The faces of poverty, despair and addiction inside ‘New York’s Red Light District’ captured by an ex-Wall Street banker
The men and women Chris Arnade photographs are trapped.
They are prostitutes and pimps, drug dealers and addicts and nearly all of them wish they could get out of Hunts Point – an impoverished, desperate neighborhood in the Bronx called ‘New York City’s Red Light District.’
All of them want to get out or are trying to get out and find a better life, away from the drugs, violence and sex. But most cannot.
Haunting: This is Vanessa, 35, a homeless prostitute who has worked the streets of Hunts Point in the Bronx, New York. She is one of the few success stories from the neighborhood. She got out and is currently off heroin and trying to get clean
Dreams: Beauty, 21, says her johns tell her she’s pretty enough to be a model. She says she has had nine pimps since she arrived in New York from Oklahoma – and many of them have been abusive
‘I want to get out of this stuff, but I am scared. I guess I could stop at any time. Some of the guys tell me I could be a model,’ Beauty, a 21-year-old homeless prostitute says. ‘Money wise it’s good, but otherwise, f*** Hunts Point. Maybe I can become an RN, or go into childcare.’
Mr Arnade was a Wall Street banker with a passion for photography when he wandered into Hunts Point four years ago.
It is one of the most impoverished neighborhoods in the city, situation inside the poorest Congressional district in the country.
He began shooting photographs of the characters he found on the street and found that he could not tear himself away from his neighborhood.
Denial: Diana and John are crack cocaine addicts. The pair had six baggies of crack and methodically smoked all of them at once. Then, Diana proceeded to put on a wig and go out to work the streets. Despite this, she claims she’s not a ‘crackhead.’
Cast out: Michael, 35, has been living on the streets has a hustler for 20 years. His parents blamed him for being sexually abused when he was a child and he left home when he was 15
Eventually, his desire to document the neighborhood became an irresistible draw.
He quit his high-paying job at Citibank and now wanders the neighborhood with his camera full time.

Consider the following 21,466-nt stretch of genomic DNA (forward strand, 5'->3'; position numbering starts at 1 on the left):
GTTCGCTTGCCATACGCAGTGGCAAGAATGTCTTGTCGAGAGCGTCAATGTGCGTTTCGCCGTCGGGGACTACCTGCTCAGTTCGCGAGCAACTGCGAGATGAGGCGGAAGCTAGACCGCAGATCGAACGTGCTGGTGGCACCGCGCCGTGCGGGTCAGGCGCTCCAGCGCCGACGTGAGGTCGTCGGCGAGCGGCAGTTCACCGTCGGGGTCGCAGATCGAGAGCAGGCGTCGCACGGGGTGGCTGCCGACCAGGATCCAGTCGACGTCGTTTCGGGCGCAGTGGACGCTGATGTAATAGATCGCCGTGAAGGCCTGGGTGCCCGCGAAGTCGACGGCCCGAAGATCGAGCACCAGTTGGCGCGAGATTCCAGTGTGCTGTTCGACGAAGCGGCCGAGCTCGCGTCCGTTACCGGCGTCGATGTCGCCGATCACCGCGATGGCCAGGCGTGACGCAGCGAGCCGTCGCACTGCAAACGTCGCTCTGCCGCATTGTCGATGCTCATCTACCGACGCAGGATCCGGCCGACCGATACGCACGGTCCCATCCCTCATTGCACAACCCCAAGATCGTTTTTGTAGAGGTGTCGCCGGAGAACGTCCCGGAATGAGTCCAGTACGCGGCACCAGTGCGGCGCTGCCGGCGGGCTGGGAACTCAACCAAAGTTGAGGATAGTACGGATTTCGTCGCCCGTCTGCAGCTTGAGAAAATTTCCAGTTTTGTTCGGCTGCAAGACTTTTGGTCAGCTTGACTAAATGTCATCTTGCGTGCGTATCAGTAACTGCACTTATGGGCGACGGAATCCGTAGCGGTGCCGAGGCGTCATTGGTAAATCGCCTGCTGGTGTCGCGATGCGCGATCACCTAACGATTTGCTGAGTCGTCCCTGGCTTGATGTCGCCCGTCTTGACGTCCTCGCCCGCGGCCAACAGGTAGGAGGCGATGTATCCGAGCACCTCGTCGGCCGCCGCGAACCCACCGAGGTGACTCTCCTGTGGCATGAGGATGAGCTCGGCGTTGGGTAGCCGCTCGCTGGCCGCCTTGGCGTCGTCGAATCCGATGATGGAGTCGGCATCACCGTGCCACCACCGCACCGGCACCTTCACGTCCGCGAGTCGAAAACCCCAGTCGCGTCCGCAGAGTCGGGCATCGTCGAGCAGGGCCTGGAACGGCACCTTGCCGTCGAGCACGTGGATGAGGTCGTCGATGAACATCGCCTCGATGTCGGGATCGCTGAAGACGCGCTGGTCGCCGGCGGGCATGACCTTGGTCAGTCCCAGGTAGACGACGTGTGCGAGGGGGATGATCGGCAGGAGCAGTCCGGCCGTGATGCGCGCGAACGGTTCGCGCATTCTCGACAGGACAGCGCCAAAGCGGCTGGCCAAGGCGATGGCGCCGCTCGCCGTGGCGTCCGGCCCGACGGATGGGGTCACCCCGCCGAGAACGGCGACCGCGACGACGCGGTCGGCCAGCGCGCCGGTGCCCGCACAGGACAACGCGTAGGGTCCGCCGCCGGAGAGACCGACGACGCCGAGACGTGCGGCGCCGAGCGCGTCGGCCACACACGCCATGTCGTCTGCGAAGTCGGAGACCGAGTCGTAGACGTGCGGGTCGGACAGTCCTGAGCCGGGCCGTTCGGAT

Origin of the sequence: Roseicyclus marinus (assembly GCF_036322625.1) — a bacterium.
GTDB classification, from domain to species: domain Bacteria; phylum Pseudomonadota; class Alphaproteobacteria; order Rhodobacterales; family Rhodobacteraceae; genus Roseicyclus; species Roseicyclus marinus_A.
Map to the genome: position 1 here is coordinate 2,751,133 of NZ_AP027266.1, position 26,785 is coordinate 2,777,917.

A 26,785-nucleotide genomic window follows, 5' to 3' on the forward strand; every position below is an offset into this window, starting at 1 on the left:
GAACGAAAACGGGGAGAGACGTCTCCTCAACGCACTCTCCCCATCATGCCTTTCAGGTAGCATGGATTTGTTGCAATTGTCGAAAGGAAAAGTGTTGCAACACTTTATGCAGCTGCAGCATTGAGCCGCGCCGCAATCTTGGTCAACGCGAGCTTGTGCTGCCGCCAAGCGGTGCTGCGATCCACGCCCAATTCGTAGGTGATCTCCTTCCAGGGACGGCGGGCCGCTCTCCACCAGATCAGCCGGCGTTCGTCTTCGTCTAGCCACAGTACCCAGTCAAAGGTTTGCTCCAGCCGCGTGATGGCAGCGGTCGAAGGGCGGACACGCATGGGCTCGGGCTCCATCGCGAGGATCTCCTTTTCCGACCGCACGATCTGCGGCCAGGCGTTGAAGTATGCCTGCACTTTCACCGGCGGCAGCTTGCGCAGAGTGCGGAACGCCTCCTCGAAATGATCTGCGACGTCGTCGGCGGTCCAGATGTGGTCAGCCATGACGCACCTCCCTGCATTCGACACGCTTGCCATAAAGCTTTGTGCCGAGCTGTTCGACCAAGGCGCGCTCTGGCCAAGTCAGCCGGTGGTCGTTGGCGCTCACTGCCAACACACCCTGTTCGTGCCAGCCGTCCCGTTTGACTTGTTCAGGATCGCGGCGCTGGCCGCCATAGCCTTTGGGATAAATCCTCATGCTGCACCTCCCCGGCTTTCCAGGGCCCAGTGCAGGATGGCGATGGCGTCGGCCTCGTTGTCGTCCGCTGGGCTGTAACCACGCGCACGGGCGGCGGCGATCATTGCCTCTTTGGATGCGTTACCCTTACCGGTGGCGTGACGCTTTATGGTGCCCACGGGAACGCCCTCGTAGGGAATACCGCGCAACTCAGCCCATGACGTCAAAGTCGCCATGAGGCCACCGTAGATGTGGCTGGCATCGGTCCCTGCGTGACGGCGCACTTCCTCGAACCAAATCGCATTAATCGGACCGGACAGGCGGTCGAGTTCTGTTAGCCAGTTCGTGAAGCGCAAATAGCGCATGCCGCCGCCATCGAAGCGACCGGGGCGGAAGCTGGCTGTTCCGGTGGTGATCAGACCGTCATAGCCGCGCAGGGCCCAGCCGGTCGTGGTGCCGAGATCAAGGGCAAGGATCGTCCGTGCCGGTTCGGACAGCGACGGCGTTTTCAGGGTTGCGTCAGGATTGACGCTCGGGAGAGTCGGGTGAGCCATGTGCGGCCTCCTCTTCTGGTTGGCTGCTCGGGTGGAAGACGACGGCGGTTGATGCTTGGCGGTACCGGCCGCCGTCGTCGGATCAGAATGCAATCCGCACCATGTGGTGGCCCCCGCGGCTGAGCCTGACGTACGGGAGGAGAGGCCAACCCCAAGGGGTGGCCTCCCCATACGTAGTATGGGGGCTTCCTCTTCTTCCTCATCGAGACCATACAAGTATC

Not all the stories he documents end badly. Not all the characters meet tragic ends.
Vanessa, a 35-year-old homeless prostitute, spiraled into the depths of heroin addiction after years of sexual abuse by family members. She spent ten years working the streets of Hunts Point.
Then, one day, she disappeared. After weeks of research, Mr Arnade found that she had gotten out – at least for now.
She has a boyfriend, now, and he takes care of her – giving her a place to live.
She’s on methadone to kick her heroin addiction and seeing a drug counselor. And she’s finally starting to look forward in her life – to a place past Hunts Point.
‘I want to get my GED. My dream at this point is not to go back where I was. I would like to do some artwork, to help people, some charity work. Given where I have been, I can help them understand,’ she told Mr Arnade.
Violence: Takeesha was pregnant when she was beaten by her boyfriend. She went back to him because ‘he got some anger issues, but I live him.’ When he threw her down the stairs, she lost the baby and she kicked him out
Back at it: Even though she lost the baby, Takeesha still works the streets as a prostitute. She needs to feed her addiction, she says. She is seen here before going out to look for johns
Relapse: Neecy was clean, she had found the Lord and was addicted only to cigarettes. Then she returned to Hunts Point to pass out some pamphlets about salvation to her old friends. Two weeks later she was back on the streets – homeless, shooting heroin and selling her body.
Sickened: Jennifer, 21, says she is disgusted by her work as a prostitute – but she doesn’t know what else to do. She’s homeless and addicted to drugs. After years of sex abuse by her foster families, she is not sure how else to live
Hangover: Egypt is ‘dope sick’ and needs a fix. Her addiction to heroin means that her body revolts against her if she doesn’t get at least one hit a day. ‘Everything hurts. I wake up, I throw up and poop all day,’ she says
Defending herself: Brenda, 45, said she once stabbed her husband, the father of her two children, when he beat her. She says it was the only thing she could do to stop the abuse. Now, working the street, she says she won’t let any johns abuse he
Disease: Sonia, 46, says her addiction rules everything about her. She sells her body for sex and immediately uses the money to buy crack. She says her addiction is a disease. ‘If I had all the money in the world, I would buy all the crack in the world’
Loathing: Michael (left) and Pam (right) live in a small crawlspace under the expressway that runs through Hunts Point. Pam says she is addicted to the money that working the streets brings her because she is addicted to drugs. She ‘hates’ the sex, though, she says
Led into evil: Camille, 27, had only been in Hunts Point one month when this picture was taken. She starting using heroin when she was 23 after he boyfriend introduced her to it. She isn’t sure how she ended up in Hunts Point, but she says it’s ‘hell’
Sick: Tiffany is HIV-positive and she is still working the streets. She said she started having sex for money at age 12 after years of sexual abuse. The father of her children gave her the virus, she says. She wants to go back to her native South Carolina, but she doesn’t know how to leave the bad life of Hunts Point
Thankful: Jennifer said she cleaned up for Thanksgiving. She was on the street working extra hard so she would have money to make Thanksgiving dinner for her family